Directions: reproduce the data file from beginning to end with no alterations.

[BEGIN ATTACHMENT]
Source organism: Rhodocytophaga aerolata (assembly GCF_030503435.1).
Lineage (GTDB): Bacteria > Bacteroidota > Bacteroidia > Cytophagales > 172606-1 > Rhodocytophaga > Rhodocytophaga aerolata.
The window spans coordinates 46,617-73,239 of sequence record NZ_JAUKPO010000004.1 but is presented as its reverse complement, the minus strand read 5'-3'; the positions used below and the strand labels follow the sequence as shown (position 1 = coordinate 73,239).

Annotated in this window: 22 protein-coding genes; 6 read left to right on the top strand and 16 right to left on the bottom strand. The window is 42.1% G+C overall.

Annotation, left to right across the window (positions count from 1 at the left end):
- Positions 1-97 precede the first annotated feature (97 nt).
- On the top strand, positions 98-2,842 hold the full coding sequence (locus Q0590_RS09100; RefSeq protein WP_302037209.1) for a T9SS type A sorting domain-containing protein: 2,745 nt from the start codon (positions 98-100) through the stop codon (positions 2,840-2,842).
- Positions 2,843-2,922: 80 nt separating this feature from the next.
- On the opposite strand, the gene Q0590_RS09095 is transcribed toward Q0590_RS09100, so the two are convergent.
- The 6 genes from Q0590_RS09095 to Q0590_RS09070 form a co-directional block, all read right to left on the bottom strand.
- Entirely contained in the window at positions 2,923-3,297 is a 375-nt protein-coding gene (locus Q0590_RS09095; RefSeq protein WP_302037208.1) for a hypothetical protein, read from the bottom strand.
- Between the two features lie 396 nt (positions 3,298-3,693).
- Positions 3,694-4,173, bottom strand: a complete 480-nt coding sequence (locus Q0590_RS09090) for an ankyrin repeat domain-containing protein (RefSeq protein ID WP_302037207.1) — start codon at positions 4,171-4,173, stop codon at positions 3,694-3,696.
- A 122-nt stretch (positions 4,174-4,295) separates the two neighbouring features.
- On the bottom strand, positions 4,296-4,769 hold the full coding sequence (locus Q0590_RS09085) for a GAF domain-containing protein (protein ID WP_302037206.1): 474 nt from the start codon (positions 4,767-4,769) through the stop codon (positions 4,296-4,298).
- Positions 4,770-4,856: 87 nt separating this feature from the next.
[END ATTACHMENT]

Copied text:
Source organism: Rhodocytophaga aerolata (assembly GCF_030503435.1).
Lineage (GTDB): Bacteria > Bacteroidota > Bacteroidia > Cytophagales > 172606-1 > Rhodocytophaga > Rhodocytophaga aerolata.
The window spans coordinates 46,617-73,239 of sequence record NZ_JAUKPO010000004.1 but is presented as its reverse complement, the minus strand read 5'-3'; the positions used below and the strand labels follow the sequence as shown (position 1 = coordinate 73,239).

Annotated in this window: 22 protein-coding genes; 6 read left to right on the top strand and 16 right to left on the bottom strand. The window is 42.1% G+C overall.

Annotation, left to right across the window (positions count from 1 at the left end):
- Positions 1-97 precede the first annotated feature (97 nt).
- On the top strand, positions 98-2,842 hold the full coding sequence (locus Q0590_RS09100; RefSeq protein WP_302037209.1) for a T9SS type A sorting domain-containing protein: 2,745 nt from the start codon (positions 98-100) through the stop codon (positions 2,840-2,842).
- Positions 2,843-2,922: 80 nt separating this feature from the next.
- On the opposite strand, the gene Q0590_RS09095 is transcribed toward Q0590_RS09100, so the two are convergent.
- The 6 genes from Q0590_RS09095 to Q0590_RS09070 form a co-directional block, all read right to left on the bottom strand.
- Entirely contained in the window at positions 2,923-3,297 is a 375-nt protein-coding gene (locus Q0590_RS09095; RefSeq protein WP_302037208.1) for a hypothetical protein, read from the bottom strand.
- Between the two features lie 396 nt (positions 3,298-3,693).
- Positions 3,694-4,173, bottom strand: a complete 480-nt coding sequence (locus Q0590_RS09090) for an ankyrin repeat domain-containing protein (RefSeq protein ID WP_302037207.1) — start codon at positions 4,171-4,173, stop codon at positions 3,694-3,696.
- A 122-nt stretch (positions 4,174-4,295) separates the two neighbouring features.
- On the bottom strand, positions 4,296-4,769 hold the full coding sequence (locus Q0590_RS09085) for a GAF domain-containing protein (protein ID WP_302037206.1): 474 nt from the start codon (positions 4,767-4,769) through the stop codon (positions 4,296-4,298).
- Positions 4,770-4,856: 87 nt separating this feature from the next.